1. Not that I’m the one you asked, but in my opinion what you did is fine. I mean, possibly you only hurt yourself? I’m trying to think of what I would do in that situation. If it were somebody that I had a long, strong relationship with in person and they neglected me in my time of need, I’d be hurt. If it were an acquaintance then I’d be less so. I suppose we’d need to consider what you accomplished by unfriending her and what possibilities would have remained if you hadn’t.

      I understand what you mean about seeing her comments on others’ posts. That seems to me to be the crux of the situation. Seeing her comments hurts a little (or a lot.) And it’s perfectly understandable and acceptable to do things to protect ourselves when we’re particularly vulnerable. Possibly – in a logical way – you would have been better served to Unfollow or Mute or whatever your particular social media calls it – for a while. But, it wasn’t a logical time. And, all you’ve said is that you unfriended her. If that was it, then you were just dealing with understandable feelings while on an emotional roller coaster. (If you lashed out and publicly called her an evil, two-faced, mentally-unsettled hag-face then perhaps you went too far.)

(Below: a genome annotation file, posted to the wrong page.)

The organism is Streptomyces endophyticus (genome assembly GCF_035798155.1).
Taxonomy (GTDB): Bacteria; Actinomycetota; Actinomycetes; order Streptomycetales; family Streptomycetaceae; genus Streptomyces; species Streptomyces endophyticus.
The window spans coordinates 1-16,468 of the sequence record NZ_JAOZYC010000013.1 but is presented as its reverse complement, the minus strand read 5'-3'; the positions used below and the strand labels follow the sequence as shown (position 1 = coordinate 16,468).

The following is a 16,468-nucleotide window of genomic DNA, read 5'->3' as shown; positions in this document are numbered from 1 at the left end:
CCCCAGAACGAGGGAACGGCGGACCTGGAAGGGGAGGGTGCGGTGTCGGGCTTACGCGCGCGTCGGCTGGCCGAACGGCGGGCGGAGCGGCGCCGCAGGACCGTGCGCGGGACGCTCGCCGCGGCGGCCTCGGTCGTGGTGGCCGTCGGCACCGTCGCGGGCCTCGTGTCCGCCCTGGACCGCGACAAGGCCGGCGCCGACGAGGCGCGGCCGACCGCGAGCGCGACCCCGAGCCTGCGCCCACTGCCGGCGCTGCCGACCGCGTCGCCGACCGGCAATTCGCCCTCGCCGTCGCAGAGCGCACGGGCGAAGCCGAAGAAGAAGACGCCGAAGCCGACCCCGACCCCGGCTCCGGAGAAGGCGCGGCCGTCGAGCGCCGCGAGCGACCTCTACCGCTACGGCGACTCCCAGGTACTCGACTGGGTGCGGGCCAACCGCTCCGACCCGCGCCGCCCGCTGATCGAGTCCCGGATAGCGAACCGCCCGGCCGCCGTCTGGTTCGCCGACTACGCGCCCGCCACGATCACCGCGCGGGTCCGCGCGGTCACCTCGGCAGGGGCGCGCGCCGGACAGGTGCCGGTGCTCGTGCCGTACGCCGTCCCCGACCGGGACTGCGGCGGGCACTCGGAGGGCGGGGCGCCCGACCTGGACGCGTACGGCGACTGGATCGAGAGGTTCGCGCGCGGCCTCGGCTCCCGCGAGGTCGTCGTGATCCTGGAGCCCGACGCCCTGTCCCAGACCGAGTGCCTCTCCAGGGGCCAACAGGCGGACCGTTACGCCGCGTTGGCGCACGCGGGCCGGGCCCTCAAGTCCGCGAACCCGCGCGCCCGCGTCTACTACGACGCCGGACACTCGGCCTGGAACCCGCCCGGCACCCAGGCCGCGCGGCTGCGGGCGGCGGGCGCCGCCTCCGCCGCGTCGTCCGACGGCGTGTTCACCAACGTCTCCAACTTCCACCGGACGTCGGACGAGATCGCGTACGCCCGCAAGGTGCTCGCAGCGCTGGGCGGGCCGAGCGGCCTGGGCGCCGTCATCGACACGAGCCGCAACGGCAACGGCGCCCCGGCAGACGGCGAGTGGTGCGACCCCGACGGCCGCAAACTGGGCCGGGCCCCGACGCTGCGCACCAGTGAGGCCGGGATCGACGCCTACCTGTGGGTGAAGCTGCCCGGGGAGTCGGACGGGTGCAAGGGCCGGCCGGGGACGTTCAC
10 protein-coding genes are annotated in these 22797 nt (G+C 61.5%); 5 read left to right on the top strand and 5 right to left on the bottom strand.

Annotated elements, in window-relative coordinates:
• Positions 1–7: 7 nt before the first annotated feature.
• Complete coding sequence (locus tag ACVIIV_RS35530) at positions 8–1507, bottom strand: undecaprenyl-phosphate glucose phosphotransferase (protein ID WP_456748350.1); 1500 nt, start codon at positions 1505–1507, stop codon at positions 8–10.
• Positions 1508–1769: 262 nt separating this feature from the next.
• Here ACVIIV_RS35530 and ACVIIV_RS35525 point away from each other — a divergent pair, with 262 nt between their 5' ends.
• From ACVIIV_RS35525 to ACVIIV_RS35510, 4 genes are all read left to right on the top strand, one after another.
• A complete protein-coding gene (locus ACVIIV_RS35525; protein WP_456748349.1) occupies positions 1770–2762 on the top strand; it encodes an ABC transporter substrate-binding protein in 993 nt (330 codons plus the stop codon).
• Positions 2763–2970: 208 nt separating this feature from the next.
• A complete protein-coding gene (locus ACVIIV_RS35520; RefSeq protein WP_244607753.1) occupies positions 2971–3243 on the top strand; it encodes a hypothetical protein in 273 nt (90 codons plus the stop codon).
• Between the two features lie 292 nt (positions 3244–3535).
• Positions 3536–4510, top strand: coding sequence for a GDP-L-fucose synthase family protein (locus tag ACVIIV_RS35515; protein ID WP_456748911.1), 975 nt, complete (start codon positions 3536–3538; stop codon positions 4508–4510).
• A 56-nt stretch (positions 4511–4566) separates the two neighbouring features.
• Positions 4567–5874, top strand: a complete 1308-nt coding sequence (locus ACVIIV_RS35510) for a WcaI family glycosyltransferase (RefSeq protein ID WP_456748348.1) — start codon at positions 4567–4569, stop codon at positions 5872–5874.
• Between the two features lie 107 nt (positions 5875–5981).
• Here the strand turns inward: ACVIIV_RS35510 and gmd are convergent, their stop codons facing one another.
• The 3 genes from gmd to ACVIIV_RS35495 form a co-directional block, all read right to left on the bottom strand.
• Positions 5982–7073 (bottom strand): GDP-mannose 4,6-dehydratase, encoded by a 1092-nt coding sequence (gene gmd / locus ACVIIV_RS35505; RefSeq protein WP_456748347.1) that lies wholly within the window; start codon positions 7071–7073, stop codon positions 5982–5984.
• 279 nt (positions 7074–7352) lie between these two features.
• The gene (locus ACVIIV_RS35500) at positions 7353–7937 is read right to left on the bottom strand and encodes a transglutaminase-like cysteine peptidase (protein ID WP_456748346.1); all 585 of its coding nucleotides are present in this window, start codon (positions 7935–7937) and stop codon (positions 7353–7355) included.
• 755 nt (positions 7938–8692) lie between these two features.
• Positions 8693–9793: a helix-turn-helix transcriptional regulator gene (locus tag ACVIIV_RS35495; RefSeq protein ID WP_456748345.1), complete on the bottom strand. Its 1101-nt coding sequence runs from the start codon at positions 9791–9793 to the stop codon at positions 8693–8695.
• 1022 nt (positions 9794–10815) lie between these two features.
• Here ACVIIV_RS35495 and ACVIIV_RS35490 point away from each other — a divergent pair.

If I was correct in my previous paragraph, then I’m wondering if you continued seeing her comments anyway. I mean, if she were commenting on mutual friends’ posts, then unfriending her didn’t actually fix the problem. And maybe she’s right; maybe you just need(ed) to reset expectations. But, I’ll say again that going through loss like that, you should definitely cut yourself some slack.

      1. I used the word ‘face’ twice in one of the sentences above. I’d like to change “two-faced” to “backstabbing”, but it won’t let me.

      2. Thank you, I appreciate your thoughtful response, and you might be correct that I may regret it. But for now, I think I did what was best for me.